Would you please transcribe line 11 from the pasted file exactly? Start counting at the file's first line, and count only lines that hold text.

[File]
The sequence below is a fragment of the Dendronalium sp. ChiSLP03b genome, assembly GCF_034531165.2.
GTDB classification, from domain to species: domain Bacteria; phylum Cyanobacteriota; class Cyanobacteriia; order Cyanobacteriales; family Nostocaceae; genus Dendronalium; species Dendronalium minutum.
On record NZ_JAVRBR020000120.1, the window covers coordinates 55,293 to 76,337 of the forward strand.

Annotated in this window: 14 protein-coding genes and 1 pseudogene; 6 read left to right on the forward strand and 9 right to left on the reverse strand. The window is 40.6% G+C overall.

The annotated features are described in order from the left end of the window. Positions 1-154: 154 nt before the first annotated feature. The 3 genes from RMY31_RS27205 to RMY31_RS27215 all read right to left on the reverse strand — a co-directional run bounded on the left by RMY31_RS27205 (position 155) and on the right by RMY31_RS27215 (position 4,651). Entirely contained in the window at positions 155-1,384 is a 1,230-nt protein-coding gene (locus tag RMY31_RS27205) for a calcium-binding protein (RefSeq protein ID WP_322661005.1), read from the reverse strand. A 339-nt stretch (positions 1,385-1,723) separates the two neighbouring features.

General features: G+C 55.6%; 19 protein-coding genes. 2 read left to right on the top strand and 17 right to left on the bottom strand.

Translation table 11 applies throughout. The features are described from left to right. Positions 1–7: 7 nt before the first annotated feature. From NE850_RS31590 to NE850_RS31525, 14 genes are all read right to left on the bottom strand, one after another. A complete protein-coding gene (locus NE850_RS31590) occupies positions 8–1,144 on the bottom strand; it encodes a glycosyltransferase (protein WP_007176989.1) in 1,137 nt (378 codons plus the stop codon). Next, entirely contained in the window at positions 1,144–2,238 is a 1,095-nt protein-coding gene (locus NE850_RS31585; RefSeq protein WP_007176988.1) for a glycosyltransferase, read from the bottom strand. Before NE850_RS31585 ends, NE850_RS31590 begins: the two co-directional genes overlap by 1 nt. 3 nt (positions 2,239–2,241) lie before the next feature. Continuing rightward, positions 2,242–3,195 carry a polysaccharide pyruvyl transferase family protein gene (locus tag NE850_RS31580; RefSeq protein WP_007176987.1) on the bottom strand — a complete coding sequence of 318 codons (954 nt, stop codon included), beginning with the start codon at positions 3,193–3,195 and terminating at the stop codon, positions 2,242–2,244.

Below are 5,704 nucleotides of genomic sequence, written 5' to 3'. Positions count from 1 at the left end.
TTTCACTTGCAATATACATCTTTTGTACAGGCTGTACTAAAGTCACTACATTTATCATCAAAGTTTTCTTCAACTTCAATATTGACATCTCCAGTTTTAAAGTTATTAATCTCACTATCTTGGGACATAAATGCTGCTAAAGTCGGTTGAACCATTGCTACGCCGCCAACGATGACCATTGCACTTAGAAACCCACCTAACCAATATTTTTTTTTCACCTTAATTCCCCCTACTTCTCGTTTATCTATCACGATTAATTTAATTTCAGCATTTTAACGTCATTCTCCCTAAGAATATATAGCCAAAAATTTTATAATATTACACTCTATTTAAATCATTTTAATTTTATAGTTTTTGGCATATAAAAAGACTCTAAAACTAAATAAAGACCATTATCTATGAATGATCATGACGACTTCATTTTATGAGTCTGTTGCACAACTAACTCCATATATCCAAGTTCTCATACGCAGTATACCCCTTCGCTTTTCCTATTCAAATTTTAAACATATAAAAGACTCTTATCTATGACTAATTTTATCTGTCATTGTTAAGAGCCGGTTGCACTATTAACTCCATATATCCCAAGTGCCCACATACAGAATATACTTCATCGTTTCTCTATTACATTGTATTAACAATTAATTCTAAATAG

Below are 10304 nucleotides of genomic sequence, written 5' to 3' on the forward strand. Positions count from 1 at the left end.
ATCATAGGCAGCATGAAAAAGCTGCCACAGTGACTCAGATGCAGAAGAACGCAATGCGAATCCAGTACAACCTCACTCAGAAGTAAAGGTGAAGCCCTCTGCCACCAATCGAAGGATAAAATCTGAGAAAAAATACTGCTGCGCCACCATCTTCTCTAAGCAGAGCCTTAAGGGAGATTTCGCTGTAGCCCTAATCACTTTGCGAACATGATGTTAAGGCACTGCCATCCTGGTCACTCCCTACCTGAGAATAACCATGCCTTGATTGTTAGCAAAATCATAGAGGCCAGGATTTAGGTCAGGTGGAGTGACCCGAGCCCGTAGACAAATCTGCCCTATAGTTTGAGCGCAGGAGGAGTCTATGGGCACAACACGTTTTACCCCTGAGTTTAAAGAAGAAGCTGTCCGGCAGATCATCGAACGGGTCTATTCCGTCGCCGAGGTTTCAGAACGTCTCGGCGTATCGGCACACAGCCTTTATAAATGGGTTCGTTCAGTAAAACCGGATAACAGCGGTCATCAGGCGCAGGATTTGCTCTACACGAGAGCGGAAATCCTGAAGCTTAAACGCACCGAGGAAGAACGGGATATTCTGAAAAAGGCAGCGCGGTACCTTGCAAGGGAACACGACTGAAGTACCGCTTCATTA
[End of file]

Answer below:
ATCATAGGCAGCATGAAAAAGCTGCCACAGTGACTCAGATGCAGAAGAACGCAATGCGAATCCAGTACAACCTCACTCAGAAGTAAAGGTGAAGCCCTCTGCCACCAATCGAAGGATAAAATCTGAGAAAAAATACTGCTGCGCCACCATCTTCTCTAAGCAGAGCCTTAAGGGAGATTTCGCTGTAGCCCTAATCACTTTGCGAACATGATGTTAAGGCACTGCCATCCTGGTCACTCCCTACCTGAGAATAACCATGCCTTGATTGTTAGCAAAATCATAGAGGCCAGGATTTAGGTCAGGTGGAGTGACCCGAGCCCGTAGACAAATCTGCCCTATAGTTTGAGCGCAGGAGGAGTCTATGGGCACAACACGTTTTACCCCTGAGTTTAAAGAAGAAGCTGTCCGGCAGATCATCGAACGGGTCTATTCCGTCGCCGAGGTTTCAGAACGTCTCGGCGTATCGGCACACAGCCTTTATAAATGGGTTCGTTCAGTAAAACCGGATAACAGCGGTCATCAGGCGCAGGATTTGCTCTACACGAGAGCGGAAATCCTGAAGCTTAAACGCACCGAGGAAGAACGGGATATTCTGAAAAAGGCAGCGCGGTACCTTGCAAGGGAACACGACTGAAGTACCGCTTCATTA